I recently stumbled upon this exciting problem from XKCD, aptly named as the *Nerd-Sniping Problem:*

True to its name, it successfully managed to derail me from whatever it was that I was doing. The problem itself is quite curious, we have to find resistance between two points in an infinite lattice of ideal 1-ohm resistors.

Do not be fooled by the innocuous structure of the problem. It is, in fact, quite tricky, and true to its name, has the potential to *Nerd-Snipe* you. Being an empiricist through and through, I was curious if I could use some numerical methods to get a quick approximation for this particular problem. Something that immediately came to my mind was the Discrete Heat Equation in a 2D lattice and the structure of the problem seems similar enough to see if it applies here.

2D Heat Equation, as its name indicates, tells you how heat propagates in a 2D medium. Specifically, given that we know what’s the temperature in a conductor plate at some time *t=0* is (aka the initial condition) and the temperature along the boundary, or some other points, which never changes, we want to predict how Heat propagates through the conductor and what is the temperature distribution like at any given moment in the future. The Heat Equation involves solving partial differential equations and is a tricky mathematical exercise, which we won’t be repeating here. Worth knowing, however, is the 2D Discrete Heat Equation.

In Discrete setting, we are typically given a lattice with some initial temperature conditions and are asked to derive how heat propagates at some discrete time-step in the future. For example, in the image below:

If we say that the temperature at the point *(k, l)* at timestep *t* is:

In simple words, the temperature at the mid-point is the average of all surrounding temperatures i.e. left, right, top, and bottom. Simple enough, right? Let’s see if we can use this idea for our resistance problem.

First, we start by seeing that Heat propagation and electric current flow are quite similar in nature. Heat transfers from point of high temperature to point of low temperature, when in contact. Current flows, similarly, from point of higher potential to that of lower potential. There is thermal conductivity (or resistivity) which works very similar to what electrical conductivity or resistivity works like. So, we have a compelling case for using the 2D Heat Equation for Electric Current propagation. *Besides, if you consider Electric potential to be V(k,l) in a lattice, then you actually arrive at the same set of equations as above by using the KCL*:

We first start by defining our problem:

```
N = 20 # Assume a N x N grid
Grid = [[0.] * N for _ in range(N)] # Initialize all potentials to 0
A = (N//2 - 1, N//2) # Point A
B = (N//2 + 1, N//2 - 1) # Point B
def set(G, xy, v):
x, y = xy
G[x][y] = v
def get(G, xy):
x, y = xy # Boundary has 0 potential
if x < 0 or x > N-1 or y < 0 or y > N-1: return 0
return G[x][y]
set(Grid, A, 100) # A has constant +100 V
set(Grid, B, -100) # B has constant -100 V
```

We consider a N x N grid with electric potential at each node to be 0. We then apply the potentials +100 to point A and -100 to point B (doesn’t have to be these exact numbers). Then we define functions that let us access any neighbors of a point in the lattice:

```
def left(xy):
x, y = xy
return x-1, y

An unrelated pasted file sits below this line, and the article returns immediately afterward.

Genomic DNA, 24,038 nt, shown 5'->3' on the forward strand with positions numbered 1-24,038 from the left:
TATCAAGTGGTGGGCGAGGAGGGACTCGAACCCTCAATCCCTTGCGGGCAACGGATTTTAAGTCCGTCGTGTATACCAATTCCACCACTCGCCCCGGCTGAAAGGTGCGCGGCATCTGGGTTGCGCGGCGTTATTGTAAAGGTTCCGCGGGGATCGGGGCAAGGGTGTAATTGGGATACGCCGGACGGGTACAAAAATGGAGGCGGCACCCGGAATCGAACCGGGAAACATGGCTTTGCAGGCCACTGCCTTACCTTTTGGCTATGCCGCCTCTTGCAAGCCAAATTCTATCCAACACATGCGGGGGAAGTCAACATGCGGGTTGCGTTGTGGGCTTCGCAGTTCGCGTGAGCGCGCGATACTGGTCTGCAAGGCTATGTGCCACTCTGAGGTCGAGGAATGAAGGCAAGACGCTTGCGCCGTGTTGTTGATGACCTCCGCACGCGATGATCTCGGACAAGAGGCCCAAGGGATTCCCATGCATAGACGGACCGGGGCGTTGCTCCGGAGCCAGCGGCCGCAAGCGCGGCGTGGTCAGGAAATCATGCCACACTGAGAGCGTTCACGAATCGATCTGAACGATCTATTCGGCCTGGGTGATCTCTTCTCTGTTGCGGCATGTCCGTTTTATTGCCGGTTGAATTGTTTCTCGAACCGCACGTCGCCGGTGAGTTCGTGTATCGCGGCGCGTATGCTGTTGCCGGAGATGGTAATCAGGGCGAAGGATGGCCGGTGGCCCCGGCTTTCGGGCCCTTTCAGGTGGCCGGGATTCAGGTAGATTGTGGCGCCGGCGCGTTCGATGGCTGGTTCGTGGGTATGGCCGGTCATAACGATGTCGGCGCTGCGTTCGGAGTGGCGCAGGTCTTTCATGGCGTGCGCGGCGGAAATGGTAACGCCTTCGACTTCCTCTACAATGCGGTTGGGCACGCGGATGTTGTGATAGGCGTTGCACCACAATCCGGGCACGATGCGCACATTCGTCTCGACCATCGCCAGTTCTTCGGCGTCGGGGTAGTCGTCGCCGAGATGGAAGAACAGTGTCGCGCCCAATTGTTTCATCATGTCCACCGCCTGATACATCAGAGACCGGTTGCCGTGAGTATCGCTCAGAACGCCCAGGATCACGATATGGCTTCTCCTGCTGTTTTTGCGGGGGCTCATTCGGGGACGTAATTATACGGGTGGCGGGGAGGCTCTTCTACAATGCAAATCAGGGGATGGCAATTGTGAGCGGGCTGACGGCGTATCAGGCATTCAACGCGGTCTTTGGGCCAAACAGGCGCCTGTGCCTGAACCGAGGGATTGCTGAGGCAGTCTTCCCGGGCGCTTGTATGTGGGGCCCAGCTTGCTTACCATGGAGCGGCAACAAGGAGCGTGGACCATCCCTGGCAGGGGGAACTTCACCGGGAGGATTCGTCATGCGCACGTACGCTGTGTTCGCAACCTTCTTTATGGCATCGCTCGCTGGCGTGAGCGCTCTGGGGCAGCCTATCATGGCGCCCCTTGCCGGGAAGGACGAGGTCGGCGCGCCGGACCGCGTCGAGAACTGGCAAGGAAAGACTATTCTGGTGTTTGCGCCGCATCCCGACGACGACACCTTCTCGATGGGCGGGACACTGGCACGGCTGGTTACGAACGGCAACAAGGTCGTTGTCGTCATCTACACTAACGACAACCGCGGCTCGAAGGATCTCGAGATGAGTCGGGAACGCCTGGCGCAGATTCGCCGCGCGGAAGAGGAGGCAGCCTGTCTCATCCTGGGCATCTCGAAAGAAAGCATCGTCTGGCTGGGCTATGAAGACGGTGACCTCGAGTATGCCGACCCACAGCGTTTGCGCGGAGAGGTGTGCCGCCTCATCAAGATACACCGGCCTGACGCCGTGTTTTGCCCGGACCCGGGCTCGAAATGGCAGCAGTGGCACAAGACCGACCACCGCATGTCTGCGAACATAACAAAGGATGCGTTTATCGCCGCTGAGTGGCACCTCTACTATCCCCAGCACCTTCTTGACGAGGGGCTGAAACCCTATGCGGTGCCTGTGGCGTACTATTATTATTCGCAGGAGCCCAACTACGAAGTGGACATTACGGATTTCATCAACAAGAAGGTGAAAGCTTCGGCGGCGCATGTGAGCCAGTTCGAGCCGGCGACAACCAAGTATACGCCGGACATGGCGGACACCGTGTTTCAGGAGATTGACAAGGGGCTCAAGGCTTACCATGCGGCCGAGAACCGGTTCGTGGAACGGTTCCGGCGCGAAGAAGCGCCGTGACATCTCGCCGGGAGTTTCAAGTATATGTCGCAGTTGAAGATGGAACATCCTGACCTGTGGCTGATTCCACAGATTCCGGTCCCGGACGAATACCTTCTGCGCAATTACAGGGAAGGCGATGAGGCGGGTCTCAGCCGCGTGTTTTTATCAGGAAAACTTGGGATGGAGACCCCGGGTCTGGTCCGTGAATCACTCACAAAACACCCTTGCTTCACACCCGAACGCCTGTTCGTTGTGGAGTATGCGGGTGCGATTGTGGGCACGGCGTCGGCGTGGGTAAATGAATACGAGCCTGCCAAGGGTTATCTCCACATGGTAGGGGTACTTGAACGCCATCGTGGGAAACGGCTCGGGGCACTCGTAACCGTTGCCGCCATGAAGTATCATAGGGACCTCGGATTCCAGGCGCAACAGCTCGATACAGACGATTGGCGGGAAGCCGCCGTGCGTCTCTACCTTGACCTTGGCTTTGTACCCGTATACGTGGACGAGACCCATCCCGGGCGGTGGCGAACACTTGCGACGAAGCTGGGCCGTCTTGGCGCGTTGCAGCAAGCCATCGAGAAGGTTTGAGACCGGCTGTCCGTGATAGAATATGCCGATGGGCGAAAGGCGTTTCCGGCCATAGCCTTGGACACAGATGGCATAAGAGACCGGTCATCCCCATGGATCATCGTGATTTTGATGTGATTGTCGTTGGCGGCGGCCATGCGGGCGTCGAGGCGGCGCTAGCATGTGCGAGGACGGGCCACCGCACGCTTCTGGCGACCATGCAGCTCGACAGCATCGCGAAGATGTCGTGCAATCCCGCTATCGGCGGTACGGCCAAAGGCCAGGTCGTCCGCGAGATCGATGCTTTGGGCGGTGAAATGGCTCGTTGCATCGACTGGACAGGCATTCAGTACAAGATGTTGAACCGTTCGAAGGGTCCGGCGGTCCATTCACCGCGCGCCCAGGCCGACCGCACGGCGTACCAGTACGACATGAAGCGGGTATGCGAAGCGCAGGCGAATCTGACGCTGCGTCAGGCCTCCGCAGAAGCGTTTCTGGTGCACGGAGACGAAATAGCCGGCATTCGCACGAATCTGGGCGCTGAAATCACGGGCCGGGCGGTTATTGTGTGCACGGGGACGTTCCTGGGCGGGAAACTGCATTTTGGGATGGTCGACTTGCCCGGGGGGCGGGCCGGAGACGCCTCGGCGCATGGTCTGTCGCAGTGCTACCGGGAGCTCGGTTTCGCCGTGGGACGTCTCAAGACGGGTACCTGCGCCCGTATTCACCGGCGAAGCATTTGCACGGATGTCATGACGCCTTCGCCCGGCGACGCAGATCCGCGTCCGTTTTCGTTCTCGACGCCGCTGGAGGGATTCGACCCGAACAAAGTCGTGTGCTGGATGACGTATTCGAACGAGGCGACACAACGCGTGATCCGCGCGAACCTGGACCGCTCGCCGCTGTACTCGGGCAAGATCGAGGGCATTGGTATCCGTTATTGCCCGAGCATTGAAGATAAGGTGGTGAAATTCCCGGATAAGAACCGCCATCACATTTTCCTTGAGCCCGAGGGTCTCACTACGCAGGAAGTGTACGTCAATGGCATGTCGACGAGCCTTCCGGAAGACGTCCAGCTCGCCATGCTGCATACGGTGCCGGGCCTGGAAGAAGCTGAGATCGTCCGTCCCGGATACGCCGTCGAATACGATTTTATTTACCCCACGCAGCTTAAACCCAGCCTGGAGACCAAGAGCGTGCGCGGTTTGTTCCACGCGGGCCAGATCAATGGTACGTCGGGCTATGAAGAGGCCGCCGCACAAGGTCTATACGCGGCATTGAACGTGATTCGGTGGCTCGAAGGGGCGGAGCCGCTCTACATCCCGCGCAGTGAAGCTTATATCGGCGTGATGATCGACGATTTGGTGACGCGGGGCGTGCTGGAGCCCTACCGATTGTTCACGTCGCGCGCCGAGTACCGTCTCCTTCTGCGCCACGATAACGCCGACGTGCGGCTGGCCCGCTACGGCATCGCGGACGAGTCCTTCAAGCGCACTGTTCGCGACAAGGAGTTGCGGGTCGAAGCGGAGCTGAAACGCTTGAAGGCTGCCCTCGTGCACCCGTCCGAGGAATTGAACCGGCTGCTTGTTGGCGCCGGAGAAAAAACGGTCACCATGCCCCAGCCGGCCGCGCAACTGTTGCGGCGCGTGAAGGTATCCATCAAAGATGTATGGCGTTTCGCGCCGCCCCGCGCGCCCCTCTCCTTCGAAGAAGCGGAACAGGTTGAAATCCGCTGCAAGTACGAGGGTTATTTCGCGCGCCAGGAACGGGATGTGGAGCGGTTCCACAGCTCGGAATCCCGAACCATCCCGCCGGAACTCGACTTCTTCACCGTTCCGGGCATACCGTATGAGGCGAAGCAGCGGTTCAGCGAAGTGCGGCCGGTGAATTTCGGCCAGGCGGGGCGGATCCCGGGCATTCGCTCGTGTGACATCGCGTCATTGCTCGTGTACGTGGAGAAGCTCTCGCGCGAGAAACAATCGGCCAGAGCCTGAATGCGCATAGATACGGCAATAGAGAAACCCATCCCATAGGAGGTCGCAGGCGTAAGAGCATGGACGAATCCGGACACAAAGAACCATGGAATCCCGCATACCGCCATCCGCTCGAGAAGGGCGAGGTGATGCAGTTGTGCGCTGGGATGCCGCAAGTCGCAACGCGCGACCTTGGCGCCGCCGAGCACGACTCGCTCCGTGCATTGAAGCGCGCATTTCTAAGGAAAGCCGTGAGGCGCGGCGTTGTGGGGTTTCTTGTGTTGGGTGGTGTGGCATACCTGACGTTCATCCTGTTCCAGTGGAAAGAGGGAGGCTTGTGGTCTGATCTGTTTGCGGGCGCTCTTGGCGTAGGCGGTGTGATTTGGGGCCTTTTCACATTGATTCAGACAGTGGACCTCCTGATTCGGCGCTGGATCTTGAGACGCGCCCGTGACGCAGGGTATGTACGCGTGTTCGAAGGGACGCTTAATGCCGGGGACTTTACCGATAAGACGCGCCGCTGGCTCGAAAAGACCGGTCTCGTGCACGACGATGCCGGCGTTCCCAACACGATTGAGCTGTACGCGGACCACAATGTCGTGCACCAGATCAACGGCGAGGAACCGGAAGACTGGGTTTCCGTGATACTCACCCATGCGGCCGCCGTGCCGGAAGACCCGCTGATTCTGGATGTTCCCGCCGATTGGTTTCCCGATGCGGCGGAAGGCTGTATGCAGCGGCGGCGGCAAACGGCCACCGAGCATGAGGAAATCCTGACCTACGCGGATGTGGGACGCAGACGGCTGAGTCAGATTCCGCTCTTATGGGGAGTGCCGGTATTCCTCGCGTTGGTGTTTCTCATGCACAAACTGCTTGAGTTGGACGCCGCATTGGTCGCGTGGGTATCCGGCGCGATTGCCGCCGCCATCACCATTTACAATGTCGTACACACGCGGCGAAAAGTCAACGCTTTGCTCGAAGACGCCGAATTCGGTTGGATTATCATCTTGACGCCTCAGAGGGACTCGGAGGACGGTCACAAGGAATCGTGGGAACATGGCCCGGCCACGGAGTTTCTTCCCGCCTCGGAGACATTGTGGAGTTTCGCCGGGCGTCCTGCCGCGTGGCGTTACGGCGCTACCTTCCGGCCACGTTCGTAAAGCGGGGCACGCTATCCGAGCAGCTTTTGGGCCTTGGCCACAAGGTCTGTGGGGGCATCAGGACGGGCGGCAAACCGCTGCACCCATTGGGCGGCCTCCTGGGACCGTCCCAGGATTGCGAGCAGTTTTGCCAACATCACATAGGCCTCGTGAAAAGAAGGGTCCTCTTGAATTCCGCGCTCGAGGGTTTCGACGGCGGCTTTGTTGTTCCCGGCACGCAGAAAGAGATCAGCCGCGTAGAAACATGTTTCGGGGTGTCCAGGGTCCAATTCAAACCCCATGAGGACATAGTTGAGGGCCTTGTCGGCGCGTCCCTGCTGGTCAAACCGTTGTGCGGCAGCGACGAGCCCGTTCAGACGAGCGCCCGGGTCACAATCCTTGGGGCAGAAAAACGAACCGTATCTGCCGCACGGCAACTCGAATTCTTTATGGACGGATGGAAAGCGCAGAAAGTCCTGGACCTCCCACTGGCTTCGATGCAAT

def right(xy):
x, y = xy
return x+1, y
def top(xy):
x, y = xy
return x, y-1
def bottom(xy):
x, y = xy
return x, y+1
```

Next comes the main loop. For a fixed number of iterations, for each lattice point, we update it to the average of its four immediate neighbors.

```
def update(Grid, xy):
x, y = xy
# Get all neighbors
l = left(xy)
r = right(xy)
t = top(xy)
b = bottom(xy)
# Take average
four_pt = get(Grid, l) + get(Grid, r) + get(Grid, t) + get(Grid, b)
four_pt /= 4
# Update
set(Grid, xy, four_pt)
return
for epoch in range(500):
for i in range(N):
for j in range(N):
S = (i, j)
if S == A or S == B:
continue # we don't update these points, i.e. boundary cond.
update(Grid, S)
```

A difference between the traditional Heat Flow setting is that it assumes some initial condition i.e. *there is a certain temperature at certain place at the start.* And a distinct boundary condition, i.e. *the temperature at the boundary is always 0*. But our initial conditions are simultaneously our boundary conditions as well. Which is to say, we assume that we have some potential at point *A* and *B*. But we also go on to assume that these potentials never change. Accordingly, we exclude these points from ever being updated in our code.

Before running our code, our initial grid looks as follows:

We have +100V potential at point A (lower left) and -100V potential at point B. After running our code for specified epochs, our final grid looks like:

As you can see, the potential has been *diffused* because of current flow across different lattice points via the resistors. Once we have obtained the Electric potential across all points, obtaining the current flow at any lattice point is trivial. We just calculate all potential differences between the point and its neighbors and sum up the obtained currents. For the point B (the blue point with lower potential), we obtain total current flowing across it as:

```
current = get(Grid, left(B)) + get(Grid, right(B) ) + get(Grid, top(B) ) + get(Grid, bottom(B) ) - 4 * get(Grid, B)
# = 261.12551236325396
```

And once we have the net current entering node B, by Ohm’s law, the resistance between point A and point B must follow the relation:

In fact, we can repeat this calculation for multiple values of N and obtain the following chart:

The values are clearly converging towards 0.77 ohms. And sure enough, the analytical result obtained for this problem exactly equals:

I hope you enjoyed this writeup! Be careful from *Nerd-Sniping!!* And do spread awareness about it by sharing this post!